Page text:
Around the world today, there are at least 170 million tons of tomatoes being produced every year. Dr. Michael Mosley wanted to know why. We already know that there is more than one benefit of tomatoes; vitamin C, potassium, folate, vitamin K and lycopene. But did this fruit, yes fruit, become the most popular because of its nutritional value?
Dr. Mosley discovered that such is not the case. There was another reason why tomatoes are leaping over mangoes, bananas and apples to be the world’s most consumed fruit.
Jo Ann Pegues knows something about savory foods. In fact, her latest book is titled, Simple, Soulful and Savory Too, a follow-up to her 2014 book, Simple Soulful and Savory. In the updated cookbook, Pegues gives us even more practical, truly delicious, healthy soul food concoctions—some of her own design and others offered from friends and family. True to the book’s name, each recipe is pleasantly easy.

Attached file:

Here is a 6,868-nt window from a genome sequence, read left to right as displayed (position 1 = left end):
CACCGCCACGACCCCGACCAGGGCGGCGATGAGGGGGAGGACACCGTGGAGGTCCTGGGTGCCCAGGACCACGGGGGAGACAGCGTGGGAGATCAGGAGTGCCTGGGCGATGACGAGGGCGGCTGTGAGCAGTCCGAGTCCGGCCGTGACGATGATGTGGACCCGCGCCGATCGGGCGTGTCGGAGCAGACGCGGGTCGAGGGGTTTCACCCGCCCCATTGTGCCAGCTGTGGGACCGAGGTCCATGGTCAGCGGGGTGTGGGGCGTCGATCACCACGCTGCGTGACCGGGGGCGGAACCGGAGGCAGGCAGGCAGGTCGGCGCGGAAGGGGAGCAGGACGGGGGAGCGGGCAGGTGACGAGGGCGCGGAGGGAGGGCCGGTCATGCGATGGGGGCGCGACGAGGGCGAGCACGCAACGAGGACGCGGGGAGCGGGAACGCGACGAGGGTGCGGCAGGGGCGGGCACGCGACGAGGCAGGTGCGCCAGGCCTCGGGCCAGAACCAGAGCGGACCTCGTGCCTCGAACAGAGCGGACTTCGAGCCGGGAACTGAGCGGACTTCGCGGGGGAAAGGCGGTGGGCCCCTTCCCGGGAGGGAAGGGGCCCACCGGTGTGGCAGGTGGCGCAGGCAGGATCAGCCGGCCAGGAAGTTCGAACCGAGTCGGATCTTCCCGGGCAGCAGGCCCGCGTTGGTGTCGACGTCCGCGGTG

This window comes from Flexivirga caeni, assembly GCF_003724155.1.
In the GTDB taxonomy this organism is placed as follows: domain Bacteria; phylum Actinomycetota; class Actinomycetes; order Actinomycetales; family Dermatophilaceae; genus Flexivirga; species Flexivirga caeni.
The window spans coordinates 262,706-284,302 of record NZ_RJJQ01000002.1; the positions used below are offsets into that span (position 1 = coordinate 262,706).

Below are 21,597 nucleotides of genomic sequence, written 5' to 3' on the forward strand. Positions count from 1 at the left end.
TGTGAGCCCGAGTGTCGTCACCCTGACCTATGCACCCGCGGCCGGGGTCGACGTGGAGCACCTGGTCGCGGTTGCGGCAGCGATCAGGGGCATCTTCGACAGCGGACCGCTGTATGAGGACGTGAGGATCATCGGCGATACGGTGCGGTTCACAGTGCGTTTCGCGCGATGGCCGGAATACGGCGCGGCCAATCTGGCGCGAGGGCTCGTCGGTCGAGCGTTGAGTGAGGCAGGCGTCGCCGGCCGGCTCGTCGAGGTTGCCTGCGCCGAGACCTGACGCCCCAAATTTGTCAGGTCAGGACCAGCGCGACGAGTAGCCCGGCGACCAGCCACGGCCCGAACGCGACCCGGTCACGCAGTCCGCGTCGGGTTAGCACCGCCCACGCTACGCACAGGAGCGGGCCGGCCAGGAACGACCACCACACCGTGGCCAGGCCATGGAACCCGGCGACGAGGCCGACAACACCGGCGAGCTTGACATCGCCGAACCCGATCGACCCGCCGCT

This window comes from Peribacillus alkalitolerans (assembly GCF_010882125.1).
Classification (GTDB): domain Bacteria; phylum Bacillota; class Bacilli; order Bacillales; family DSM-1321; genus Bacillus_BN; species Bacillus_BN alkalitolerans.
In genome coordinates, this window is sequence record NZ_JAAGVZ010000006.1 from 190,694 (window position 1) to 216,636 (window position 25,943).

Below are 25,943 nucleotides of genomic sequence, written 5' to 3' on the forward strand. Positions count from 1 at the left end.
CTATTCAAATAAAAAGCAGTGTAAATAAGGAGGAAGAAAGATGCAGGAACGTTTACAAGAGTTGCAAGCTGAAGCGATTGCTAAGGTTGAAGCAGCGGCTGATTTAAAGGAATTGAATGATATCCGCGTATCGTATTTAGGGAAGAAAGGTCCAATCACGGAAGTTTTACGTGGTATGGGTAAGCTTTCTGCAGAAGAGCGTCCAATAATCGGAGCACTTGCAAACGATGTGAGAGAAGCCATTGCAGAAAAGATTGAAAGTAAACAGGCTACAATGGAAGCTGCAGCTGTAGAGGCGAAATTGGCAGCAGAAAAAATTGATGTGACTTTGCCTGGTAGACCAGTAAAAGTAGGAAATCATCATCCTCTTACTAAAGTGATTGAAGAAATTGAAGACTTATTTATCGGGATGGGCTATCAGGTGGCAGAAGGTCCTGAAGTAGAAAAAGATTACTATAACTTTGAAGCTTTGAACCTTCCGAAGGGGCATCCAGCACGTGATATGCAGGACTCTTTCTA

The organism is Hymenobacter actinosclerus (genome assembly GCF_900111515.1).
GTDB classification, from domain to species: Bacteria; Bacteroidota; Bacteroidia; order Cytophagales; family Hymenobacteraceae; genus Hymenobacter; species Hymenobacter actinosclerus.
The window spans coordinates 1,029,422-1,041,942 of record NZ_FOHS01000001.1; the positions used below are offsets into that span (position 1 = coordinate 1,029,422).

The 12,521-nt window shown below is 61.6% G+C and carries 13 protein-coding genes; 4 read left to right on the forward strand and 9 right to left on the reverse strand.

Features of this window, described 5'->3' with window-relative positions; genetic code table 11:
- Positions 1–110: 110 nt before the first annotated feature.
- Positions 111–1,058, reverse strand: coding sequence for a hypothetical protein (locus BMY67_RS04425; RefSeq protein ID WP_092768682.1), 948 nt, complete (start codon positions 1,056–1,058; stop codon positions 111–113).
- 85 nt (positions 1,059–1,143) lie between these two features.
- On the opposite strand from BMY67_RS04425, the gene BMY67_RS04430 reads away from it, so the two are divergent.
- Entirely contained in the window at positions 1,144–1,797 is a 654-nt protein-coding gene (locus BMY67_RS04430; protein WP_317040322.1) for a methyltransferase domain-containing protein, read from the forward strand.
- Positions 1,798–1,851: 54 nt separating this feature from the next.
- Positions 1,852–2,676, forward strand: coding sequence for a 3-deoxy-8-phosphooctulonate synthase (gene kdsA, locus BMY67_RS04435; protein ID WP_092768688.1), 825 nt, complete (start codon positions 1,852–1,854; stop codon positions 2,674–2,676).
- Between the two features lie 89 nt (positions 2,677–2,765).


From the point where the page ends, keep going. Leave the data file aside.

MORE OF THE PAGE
A recent article in Business Insider, noting that monosodium glutamate (MSG) occurs naturally in many flavorful foods, poses the question, “How do you get free glutamates in your food naturally?”
The article explains: “Monosodium glutamate is a powerful flavor enhancer that, despite what you may have heard, is widely accepted in the scientific community as a safe additive. In fact, MSG or other ‘free glutamates’ occur naturally in many of the most flavorful foods, some of which have been used to enhance flavor in cooking for millennia.”
Eight Flavors: The Untold Story of American Cuisine is the tastiest version of American history you can experience. Author, Sarah Lohman, explores U.S. multiculturalism through the origins of the favorite tastes that makes our food quintessentially “American.”
To many people, cooking with MSG (monosodium glutamate) and other strange sounding ingredients may seem like something to avoid. But according to food scientist and author Steve Witherly, who was profiled in a recent Business Insider article, MSG is perfectly safe.